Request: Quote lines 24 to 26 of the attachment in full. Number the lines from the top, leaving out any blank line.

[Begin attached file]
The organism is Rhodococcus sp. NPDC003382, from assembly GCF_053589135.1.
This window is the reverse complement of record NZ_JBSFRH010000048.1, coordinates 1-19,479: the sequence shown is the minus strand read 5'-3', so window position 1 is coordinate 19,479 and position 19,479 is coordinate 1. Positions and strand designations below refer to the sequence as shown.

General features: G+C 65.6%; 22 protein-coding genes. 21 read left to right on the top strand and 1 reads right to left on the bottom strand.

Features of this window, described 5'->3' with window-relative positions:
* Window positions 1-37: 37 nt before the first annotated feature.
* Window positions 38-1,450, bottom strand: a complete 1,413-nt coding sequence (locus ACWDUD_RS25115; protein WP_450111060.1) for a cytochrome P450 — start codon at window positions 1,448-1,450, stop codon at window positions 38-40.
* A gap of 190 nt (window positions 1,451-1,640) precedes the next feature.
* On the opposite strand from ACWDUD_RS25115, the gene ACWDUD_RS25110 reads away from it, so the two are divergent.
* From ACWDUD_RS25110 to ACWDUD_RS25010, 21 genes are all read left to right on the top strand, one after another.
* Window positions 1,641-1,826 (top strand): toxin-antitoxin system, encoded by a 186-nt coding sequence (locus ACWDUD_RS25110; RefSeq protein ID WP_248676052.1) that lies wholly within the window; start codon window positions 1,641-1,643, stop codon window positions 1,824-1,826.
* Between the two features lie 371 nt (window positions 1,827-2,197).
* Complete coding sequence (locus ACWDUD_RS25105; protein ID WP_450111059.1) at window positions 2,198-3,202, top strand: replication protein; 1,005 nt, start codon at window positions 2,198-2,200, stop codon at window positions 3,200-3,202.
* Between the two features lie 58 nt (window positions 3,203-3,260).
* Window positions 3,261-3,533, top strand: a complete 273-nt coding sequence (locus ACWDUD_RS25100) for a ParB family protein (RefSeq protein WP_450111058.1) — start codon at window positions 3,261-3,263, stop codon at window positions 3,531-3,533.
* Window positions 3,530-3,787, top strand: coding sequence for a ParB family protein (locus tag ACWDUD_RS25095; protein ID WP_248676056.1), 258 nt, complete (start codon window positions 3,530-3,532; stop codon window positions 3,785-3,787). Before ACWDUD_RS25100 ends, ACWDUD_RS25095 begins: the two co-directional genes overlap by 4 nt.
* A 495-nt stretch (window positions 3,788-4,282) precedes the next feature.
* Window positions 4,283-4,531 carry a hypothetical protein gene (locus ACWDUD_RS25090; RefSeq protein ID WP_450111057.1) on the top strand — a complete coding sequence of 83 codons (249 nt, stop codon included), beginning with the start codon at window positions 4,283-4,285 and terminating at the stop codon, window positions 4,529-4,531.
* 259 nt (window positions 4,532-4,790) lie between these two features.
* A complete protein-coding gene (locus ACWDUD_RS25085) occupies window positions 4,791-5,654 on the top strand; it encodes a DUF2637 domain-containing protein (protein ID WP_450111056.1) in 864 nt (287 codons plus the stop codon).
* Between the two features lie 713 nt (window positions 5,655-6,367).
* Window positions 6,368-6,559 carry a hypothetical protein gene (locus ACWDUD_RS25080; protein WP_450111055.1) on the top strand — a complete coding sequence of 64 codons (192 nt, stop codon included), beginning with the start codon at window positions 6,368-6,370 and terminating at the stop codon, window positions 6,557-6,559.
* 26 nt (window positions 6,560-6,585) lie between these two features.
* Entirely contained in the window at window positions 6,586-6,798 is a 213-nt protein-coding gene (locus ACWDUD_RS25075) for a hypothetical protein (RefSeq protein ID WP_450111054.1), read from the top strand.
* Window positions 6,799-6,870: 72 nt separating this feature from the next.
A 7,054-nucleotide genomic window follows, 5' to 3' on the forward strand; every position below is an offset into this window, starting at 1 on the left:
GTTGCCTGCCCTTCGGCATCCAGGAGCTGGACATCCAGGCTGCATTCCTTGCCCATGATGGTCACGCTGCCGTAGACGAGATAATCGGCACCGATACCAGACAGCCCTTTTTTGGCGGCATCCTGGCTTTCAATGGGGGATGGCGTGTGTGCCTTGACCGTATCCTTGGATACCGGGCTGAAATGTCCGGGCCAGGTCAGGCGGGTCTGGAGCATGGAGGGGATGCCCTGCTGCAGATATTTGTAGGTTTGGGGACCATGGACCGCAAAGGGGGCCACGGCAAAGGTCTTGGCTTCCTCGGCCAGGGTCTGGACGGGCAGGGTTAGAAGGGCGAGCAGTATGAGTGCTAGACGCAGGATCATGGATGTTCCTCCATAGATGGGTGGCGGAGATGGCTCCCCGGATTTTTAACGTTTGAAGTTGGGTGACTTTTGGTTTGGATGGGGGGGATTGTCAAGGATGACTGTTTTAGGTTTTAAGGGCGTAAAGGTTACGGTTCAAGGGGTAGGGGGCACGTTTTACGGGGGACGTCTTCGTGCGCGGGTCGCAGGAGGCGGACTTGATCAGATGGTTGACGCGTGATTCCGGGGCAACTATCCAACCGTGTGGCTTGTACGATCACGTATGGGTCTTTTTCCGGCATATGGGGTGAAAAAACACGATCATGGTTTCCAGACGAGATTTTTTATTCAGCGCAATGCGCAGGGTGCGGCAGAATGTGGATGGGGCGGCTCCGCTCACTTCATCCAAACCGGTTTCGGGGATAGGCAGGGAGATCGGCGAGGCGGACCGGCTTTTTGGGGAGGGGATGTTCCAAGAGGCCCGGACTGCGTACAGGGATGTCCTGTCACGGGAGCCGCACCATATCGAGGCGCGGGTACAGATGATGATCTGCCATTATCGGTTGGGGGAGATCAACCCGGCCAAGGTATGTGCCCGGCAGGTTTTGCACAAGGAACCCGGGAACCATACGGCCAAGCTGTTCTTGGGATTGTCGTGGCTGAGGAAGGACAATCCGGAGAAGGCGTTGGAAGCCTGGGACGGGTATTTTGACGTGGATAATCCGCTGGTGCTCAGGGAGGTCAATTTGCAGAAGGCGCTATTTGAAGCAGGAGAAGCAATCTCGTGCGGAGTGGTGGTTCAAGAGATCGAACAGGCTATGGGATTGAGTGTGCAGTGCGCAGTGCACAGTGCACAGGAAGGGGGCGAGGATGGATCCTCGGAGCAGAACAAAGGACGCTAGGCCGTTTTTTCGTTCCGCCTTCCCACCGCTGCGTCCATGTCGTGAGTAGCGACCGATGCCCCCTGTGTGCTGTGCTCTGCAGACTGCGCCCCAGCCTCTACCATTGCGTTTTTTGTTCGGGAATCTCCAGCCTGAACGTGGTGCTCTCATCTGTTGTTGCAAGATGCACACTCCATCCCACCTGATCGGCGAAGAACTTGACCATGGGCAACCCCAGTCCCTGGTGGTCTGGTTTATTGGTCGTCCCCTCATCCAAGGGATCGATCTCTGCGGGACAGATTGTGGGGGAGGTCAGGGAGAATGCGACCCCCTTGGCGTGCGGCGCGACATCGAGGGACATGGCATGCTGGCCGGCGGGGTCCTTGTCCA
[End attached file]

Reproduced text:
* Window positions 6,799-6,870: 72 nt separating this feature from the next.
A 7,054-nucleotide genomic window follows, 5' to 3' on the forward strand; every position below is an offset into this window, starting at 1 on the left:
GTTGCCTGCCCTTCGGCATCCAGGAGCTGGACATCCAGGCTGCATTCCTTGCCCATGATGGTCACGCTGCCGTAGACGAGATAATCGGCACCGATACCAGACAGCCCTTTTTTGGCGGCATCCTGGCTTTCAATGGGGGATGGCGTGTGTGCCTTGACCGTATCCTTGGATACCGGGCTGAAATGTCCGGGCCAGGTCAGGCGGGTCTGGAGCATGGAGGGGATGCCCTGCTGCAGATATTTGTAGGTTTGGGGACCATGGACCGCAAAGGGGGCCACGGCAAAGGTCTTGGCTTCCTCGGCCAGGGTCTGGACGGGCAGGGTTAGAAGGGCGAGCAGTATGAGTGCTAGACGCAGGATCATGGATGTTCCTCCATAGATGGGTGGCGGAGATGGCTCCCCGGATTTTTAACGTTTGAAGTTGGGTGACTTTTGGTTTGGATGGGGGGGATTGTCAAGGATGACTGTTTTAGGTTTTAAGGGCGTAAAGGTTACGGTTCAAGGGGTAGGGGGCACGTTTTACGGGGGACGTCTTCGTGCGCGGGTCGCAGGAGGCGGACTTGATCAGATGGTTGACGCGTGATTCCGGGGCAACTATCCAACCGTGTGGCTTGTACGATCACGTATGGGTCTTTTTCCGGCATATGGGGTGAAAAAACACGATCATGGTTTCCAGACGAGATTTTTTATTCAGCGCAATGCGCAGGGTGCGGCAGAATGTGGATGGGGCGGCTCCGCTCACTTCATCCAAACCGGTTTCGGGGATAGGCAGGGAGATCGGCGAGGCGGACCGGCTTTTTGGGGAGGGGATGTTCCAAGAGGCCCGGACTGCGTACAGGGATGTCCTGTCACGGGAGCCGCACCATATCGAGGCGCGGGTACAGATGATGATCTGCCATTATCGGTTGGGGGAGATCAACCCGGCCAAGGTATGTGCCCGGCAGGTTTTGCACAAGGAACCCGGGAACCATACGGCCAAGCTGTTCTTGGGATTGTCGTGGCTGAGGAAGGACAATCCGGAGAAGGCGTTGGAAGCCTGGGACGGGTATTTTGACGTGGATAATCCGCTGGTGCTCAGGGAGGTCAATTTGCAGAAGGCGCTATTTGAAGCAGGAGAAGCAATCTCGTGCGGAGTGGTGGTTCAAGAGATCGAACAGGCTATGGGATTGAGTGTGCAGTGCGCAGTGCACAGTGCACAGGAAGGGGGCGAGGATGGATCCTCGGAGCAGAACAAAGGACGCTAGGCCGTTTTTTCGTTCCGCCTTCCCACCGCTGCGTCCATGTCGTGAGTAGCGACCGATGCCCCCTGTGTGCTGTGCTCTGCAGACTGCGCCCCAGCCTCTACCATTGCGTTTTTTGTTCGGGAATCTCCAGCCTGAACGTGGTGCTCTCATCTGTTGTTGCAAGATGCACACTCCATCCCACCTGATCGGCGAAGAACTTGACCATGGGCAACCCCAGTCCCTGGTGGTCTGGTTTATTGGTCGTCCCCTCATCCAAGGGATCGATCTCTGCGGGACAGATTGTGGGGGAGGTCAGGGAGAATGCGACCCCCTTGGCGTGCGGCGCGACATCGAGGGACATGGCATGCTGGCCGGCGGGGTCCTTGTCCA